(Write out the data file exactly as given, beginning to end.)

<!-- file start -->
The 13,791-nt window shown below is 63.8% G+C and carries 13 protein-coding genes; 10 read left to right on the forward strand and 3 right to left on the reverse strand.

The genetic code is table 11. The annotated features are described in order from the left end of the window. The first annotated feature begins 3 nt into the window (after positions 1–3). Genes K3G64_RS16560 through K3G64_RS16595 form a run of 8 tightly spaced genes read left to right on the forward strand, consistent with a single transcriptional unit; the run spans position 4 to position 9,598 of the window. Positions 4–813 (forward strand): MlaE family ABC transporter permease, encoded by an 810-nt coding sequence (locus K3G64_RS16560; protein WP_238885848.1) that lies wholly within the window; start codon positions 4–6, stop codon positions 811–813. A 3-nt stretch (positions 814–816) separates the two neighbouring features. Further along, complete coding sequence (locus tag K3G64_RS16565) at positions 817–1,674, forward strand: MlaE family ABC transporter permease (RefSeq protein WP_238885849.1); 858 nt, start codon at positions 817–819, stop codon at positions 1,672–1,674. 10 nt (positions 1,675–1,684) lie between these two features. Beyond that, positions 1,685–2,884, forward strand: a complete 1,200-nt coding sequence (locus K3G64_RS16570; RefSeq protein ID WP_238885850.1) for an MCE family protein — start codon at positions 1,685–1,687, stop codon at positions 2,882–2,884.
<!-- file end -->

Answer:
The 13,791-nt window shown below is 63.8% G+C and carries 13 protein-coding genes; 10 read left to right on the forward strand and 3 right to left on the reverse strand.

The genetic code is table 11. The annotated features are described in order from the left end of the window. The first annotated feature begins 3 nt into the window (after positions 1–3). Genes K3G64_RS16560 through K3G64_RS16595 form a run of 8 tightly spaced genes read left to right on the forward strand, consistent with a single transcriptional unit; the run spans position 4 to position 9,598 of the window. Positions 4–813 (forward strand): MlaE family ABC transporter permease, encoded by an 810-nt coding sequence (locus K3G64_RS16560; protein WP_238885848.1) that lies wholly within the window; start codon positions 4–6, stop codon positions 811–813. A 3-nt stretch (positions 814–816) separates the two neighbouring features. Further along, complete coding sequence (locus tag K3G64_RS16565) at positions 817–1,674, forward strand: MlaE family ABC transporter permease (RefSeq protein WP_238885849.1); 858 nt, start codon at positions 817–819, stop codon at positions 1,672–1,674. 10 nt (positions 1,675–1,684) lie between these two features. Beyond that, positions 1,685–2,884, forward strand: a complete 1,200-nt coding sequence (locus K3G64_RS16570; RefSeq protein ID WP_238885850.1) for an MCE family protein — start codon at positions 1,685–1,687, stop codon at positions 2,882–2,884.